Lib­er­als, NDP not so far apart

The Prince George Citizen - - FRONT PAGE -

Com­par­ing the NDP bud­get to the B.C. Lib­eral one seven months ear­lier is a con­trast be­tween a gov­ern­ment with ex­pen­sive new plans to help peo­ple and a gov­ern­ment that was, for the most part, stand­ing pat. But com­par­ing this week’s bud­get to the Lib­er­als’ des­per­ate throne speech in June, in which they junked their own bud­get and put bil­lions on the ta­ble in a bid to avoid losing a con­fi­dence vote, is a trick­ier propo­si­tion. Lib­er­als pre­sented two wildly dif­fer­ent fronts in the pre- and post-elec­tion scram­ble.

So fig­ur­ing out how the NDP plan con­trasts with the Lib­eral agenda de­pends en­tirely on which Lib­eral agenda you pick.

The cen­tre­piece of the Fe­bru­ary Lib­eral bud­get – al­most the only news­wor­thy piece – was a 50 per cent cut in MSP pre­mi­ums.

The pre­mi­ums – up to $900 for in­di­vid­u­als, $1,800 for fam­i­lies – were go­ing to be slashed by half, with the goal of elim­i­nat­ing them com­pletely over the long haul.

The NDP bud­get this week out­lines the same 50 per cent cut start­ing on the same date, Jan, 1, 2018. Also com­ing is a re­view of how to make up the re­sult­ing short­fall. The re­lief will cost the trea­sury more than a bil­lion dol­lars, so some tax hikes are in­evitable.

The Lib­er­als’ Fe­bru­ary bud­get also com­mit­ted $740 mil­lion more to ed­u­ca­tion over three years. The as­ter­isk on that prom­ise was that it was vir­tu­ally court-or­dered, af­ter the gov­ern­ment lost the fi­nal Supreme Court of Canada de­ci­sion over the void­ing of teacher con­tracts 15 years ago.

The NDP gov­ern­ment is bound by the same de­ci­sion, but was com­mit­ted to ed­u­ca­tion boosts re­gard­less.

So the new bud­get has $681 mil­lion in new ed­u­ca­tion spend­ing over three years, aimed at hir­ing 3,500 more teach­ers, with the prom­ise of more to come.

Lib­er­als made one other ma­jor spend be­fore their bud­get, promis­ing $900 mil­lion on a hous­ing push.

What hap­pens to that now is un­clear, but the NDP bud­get item­izes $671 mil­lion for hous­ing over the next few years and their tar­gets will re­quire hundreds of mil­lions more.

It’s when you get to the Lib­er­als’ last-gasp throne speech that the

So fig­ur­ing out how the NDP plan con­trasts with the Lib­eral agenda de­pends en­tirely on which Lib­eral agenda you pick.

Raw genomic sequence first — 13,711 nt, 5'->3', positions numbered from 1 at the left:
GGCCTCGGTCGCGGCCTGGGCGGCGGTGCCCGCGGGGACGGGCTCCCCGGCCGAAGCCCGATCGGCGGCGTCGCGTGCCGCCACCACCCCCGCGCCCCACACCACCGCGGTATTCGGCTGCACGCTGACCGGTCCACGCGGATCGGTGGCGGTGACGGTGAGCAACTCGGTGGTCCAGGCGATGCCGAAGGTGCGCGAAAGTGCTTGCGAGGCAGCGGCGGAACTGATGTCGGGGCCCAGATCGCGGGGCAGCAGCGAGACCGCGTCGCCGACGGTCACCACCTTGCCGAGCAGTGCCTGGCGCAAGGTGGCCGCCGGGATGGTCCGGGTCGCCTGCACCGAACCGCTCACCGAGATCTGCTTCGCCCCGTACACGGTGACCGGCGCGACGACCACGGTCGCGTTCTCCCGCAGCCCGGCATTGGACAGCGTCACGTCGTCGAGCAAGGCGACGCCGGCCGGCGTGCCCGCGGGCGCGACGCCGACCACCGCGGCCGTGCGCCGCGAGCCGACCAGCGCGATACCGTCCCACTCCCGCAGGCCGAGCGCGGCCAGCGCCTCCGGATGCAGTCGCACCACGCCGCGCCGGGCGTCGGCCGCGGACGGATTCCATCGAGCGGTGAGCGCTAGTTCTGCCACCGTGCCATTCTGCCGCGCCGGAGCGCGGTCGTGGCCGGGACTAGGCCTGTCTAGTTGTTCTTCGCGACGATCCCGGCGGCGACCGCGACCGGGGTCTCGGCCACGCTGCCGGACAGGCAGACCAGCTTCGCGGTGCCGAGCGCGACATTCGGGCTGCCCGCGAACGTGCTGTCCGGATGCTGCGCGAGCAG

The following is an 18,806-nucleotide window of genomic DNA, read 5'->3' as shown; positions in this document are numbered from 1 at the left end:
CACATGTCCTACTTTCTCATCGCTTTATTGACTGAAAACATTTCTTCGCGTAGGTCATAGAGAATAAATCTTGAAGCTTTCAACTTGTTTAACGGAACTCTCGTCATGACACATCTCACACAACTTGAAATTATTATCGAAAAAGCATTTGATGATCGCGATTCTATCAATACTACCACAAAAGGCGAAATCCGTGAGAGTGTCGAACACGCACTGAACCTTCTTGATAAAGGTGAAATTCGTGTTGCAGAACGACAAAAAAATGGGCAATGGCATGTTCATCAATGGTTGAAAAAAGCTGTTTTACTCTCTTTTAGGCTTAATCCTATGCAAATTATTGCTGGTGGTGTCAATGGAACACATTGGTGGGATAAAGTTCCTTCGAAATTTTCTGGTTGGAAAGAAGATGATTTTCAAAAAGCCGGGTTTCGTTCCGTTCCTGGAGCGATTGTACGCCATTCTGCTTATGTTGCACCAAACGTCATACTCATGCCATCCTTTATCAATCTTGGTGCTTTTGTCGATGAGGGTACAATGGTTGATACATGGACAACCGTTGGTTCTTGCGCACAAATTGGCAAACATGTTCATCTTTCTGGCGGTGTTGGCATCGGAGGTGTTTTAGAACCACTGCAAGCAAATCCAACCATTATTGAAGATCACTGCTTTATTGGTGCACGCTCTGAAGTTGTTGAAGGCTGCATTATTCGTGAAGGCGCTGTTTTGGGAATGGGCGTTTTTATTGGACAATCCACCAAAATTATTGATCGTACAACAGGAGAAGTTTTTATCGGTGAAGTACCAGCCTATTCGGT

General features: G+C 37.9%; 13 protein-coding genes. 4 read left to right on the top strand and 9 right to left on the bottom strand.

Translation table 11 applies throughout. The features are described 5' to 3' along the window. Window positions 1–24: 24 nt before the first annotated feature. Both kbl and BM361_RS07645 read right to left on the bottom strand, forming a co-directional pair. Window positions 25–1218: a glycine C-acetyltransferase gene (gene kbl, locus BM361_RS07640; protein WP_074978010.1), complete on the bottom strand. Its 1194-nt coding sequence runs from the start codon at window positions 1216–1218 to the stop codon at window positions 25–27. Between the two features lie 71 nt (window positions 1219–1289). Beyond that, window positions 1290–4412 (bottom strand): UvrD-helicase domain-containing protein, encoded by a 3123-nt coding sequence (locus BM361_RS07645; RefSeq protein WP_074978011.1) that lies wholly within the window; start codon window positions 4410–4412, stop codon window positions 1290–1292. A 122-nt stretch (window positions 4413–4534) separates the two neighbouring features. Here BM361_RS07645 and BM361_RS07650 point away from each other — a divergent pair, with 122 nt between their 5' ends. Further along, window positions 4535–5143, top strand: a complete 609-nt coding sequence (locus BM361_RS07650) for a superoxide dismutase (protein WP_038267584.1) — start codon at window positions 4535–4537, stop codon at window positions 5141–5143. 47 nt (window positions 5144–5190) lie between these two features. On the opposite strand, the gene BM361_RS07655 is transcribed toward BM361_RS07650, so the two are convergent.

com­par­isons get stranger. Fac­ing a for­mal NDP-Green cau­cus al­liance that was go­ing to unseat them, the Lib­er­als shed all the con­straints.

They promised a bil­lion for child care and early ed­u­ca­tion over four years.

Even the NDP couldn’t match that this week. They put a scant down pay­ment down on their $10-a-day child care prom­ise, but most of the fund­ing for that is yet to come.

Af­ter freez­ing in­come-as­sis­tance rates for a decade, Lib­er­als abruptly promised in June to hike them by $100 a month.

The NDP matched that and made it im­me­di­ate, so the in­crease will be ar­riv­ing this month. Lib­er­als also poached the NDP prom­ise of a stand-alone men­tal-health min­istry, promis­ing to give it a man­date for in­creased in­vest­ments.

The NDP bud­get puts up $25 mil­lion for the new Min­istry of Men­tal Health and Ad­dic­tions, plus $32 mil­lion more for a po­lice crack­down on drug deal­ers, and more nalox­one train­ing for re­spon­ders.

Lib­er­als in June also caved in and promised to start hik­ing the car­bon tax, another NDP com­mit­ment. The dif­fer­ences on that front are that the NDP sched­ule starts a year ear­lier, and aban­dons rev­enue neu­tral­ity.

Lib­er­als also bor­rowed the ideas of ferry-fare re­duc­tions and elim­i­na­tion of bridge tolls. The NDP have dropped the tolls, but the ferry-fare cuts (on smaller routes) are still to come.

So com­par­ing who was go­ing to do what and when is a mish-mash of shift­ing ideas.

Just So You Know: Re­fer­ring to an NDP prom­ise of a tax credit to first-re­spon­der vol­un­teers, in­terim Lib­eral Leader Rich Cole­man on Tues­day com­plained in the house that it was in the Lib­eral bud­get in Fe­bru­ary, but the NDP are tak­ing credit for it to­day. “Get your own ideas,” he said. That was an amus­ing start on the job of crit­i­ciz­ing a gov­ern­ment that is do­ing a lot of what the Lib­er­als bor­rowed and made their own in their brief Ver­sion 2 ap­pear­ance be­fore they lost power.

LES LEYNE

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